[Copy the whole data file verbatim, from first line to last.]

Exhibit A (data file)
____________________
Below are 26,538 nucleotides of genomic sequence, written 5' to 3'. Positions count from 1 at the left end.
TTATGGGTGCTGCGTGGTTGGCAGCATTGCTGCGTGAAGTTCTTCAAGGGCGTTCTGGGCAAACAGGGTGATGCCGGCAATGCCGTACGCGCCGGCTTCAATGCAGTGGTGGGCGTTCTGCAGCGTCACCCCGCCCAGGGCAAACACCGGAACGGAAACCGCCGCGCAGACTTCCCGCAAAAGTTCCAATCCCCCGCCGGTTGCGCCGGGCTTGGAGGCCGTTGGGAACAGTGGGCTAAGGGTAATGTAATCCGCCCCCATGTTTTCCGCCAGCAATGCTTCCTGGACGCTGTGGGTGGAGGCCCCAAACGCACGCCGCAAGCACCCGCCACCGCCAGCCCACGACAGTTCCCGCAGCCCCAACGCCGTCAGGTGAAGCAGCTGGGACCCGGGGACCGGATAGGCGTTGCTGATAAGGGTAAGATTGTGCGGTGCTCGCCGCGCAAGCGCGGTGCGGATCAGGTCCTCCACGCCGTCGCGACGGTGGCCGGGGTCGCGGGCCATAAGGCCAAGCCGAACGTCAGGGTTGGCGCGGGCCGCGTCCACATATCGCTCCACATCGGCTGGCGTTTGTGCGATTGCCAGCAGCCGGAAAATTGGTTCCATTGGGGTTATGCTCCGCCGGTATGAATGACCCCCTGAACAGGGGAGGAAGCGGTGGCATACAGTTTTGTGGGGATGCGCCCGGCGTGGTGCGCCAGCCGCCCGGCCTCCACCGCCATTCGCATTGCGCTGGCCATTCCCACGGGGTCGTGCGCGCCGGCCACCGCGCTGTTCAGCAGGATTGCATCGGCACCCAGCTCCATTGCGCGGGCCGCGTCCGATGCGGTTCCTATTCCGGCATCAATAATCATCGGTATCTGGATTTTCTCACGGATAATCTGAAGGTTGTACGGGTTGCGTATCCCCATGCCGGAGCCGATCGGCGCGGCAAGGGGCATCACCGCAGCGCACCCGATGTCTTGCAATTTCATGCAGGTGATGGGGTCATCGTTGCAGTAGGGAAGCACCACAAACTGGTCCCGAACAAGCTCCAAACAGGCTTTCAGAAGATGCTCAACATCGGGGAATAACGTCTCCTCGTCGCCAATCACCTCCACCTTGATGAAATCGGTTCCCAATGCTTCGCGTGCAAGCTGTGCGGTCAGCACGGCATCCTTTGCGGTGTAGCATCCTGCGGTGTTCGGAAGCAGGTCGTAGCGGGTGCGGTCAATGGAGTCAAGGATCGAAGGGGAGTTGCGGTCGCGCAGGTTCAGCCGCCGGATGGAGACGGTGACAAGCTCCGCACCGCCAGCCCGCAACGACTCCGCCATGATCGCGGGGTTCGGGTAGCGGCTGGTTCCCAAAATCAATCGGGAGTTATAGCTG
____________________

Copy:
Below are 26,538 nucleotides of genomic sequence, written 5' to 3'. Positions count from 1 at the left end.
TTATGGGTGCTGCGTGGTTGGCAGCATTGCTGCGTGAAGTTCTTCAAGGGCGTTCTGGGCAAACAGGGTGATGCCGGCAATGCCGTACGCGCCGGCTTCAATGCAGTGGTGGGCGTTCTGCAGCGTCACCCCGCCCAGGGCAAACACCGGAACGGAAACCGCCGCGCAGACTTCCCGCAAAAGTTCCAATCCCCCGCCGGTTGCGCCGGGCTTGGAGGCCGTTGGGAACAGTGGGCTAAGGGTAATGTAATCCGCCCCCATGTTTTCCGCCAGCAATGCTTCCTGGACGCTGTGGGTGGAGGCCCCAAACGCACGCCGCAAGCACCCGCCACCGCCAGCCCACGACAGTTCCCGCAGCCCCAACGCCGTCAGGTGAAGCAGCTGGGACCCGGGGACCGGATAGGCGTTGCTGATAAGGGTAAGATTGTGCGGTGCTCGCCGCGCAAGCGCGGTGCGGATCAGGTCCTCCACGCCGTCGCGACGGTGGCCGGGGTCGCGGGCCATAAGGCCAAGCCGAACGTCAGGGTTGGCGCGGGCCGCGTCCACATATCGCTCCACATCGGCTGGCGTTTGTGCGATTGCCAGCAGCCGGAAAATTGGTTCCATTGGGGTTATGCTCCGCCGGTATGAATGACCCCCTGAACAGGGGAGGAAGCGGTGGCATACAGTTTTGTGGGGATGCGCCCGGCGTGGTGCGCCAGCCGCCCGGCCTCCACCGCCATTCGCATTGCGCTGGCCATTCCCACGGGGTCGTGCGCGCCGGCCACCGCGCTGTTCAGCAGGATTGCATCGGCACCCAGCTCCATTGCGCGGGCCGCGTCCGATGCGGTTCCTATTCCGGCATCAATAATCATCGGTATCTGGATTTTCTCACGGATAATCTGAAGGTTGTACGGGTTGCGTATCCCCATGCCGGAGCCGATCGGCGCGGCAAGGGGCATCACCGCAGCGCACCCGATGTCTTGCAATTTCATGCAGGTGATGGGGTCATCGTTGCAGTAGGGAAGCACCACAAACTGGTCCCGAACAAGCTCCAAACAGGCTTTCAGAAGATGCTCAACATCGGGGAATAACGTCTCCTCGTCGCCAATCACCTCCACCTTGATGAAATCGGTTCCCAATGCTTCGCGTGCAAGCTGTGCGGTCAGCACGGCATCCTTTGCGGTGTAGCATCCTGCGGTGTTCGGAAGCAGGTCGTAGCGGGTGCGGTCAATGGAGTCAAGGATCGAAGGGGAGTTGCGGTCGCGCAGGTTCAGCCGCCGGATGGAGACGGTGACAAGCTCCGCACCGCCAGCCCGCAACGACTCCGCCATGATCGCGGGGTTCGGGTAGCGGCTGGTTCCCAAAATCAATCGGGAGTTATAGCTG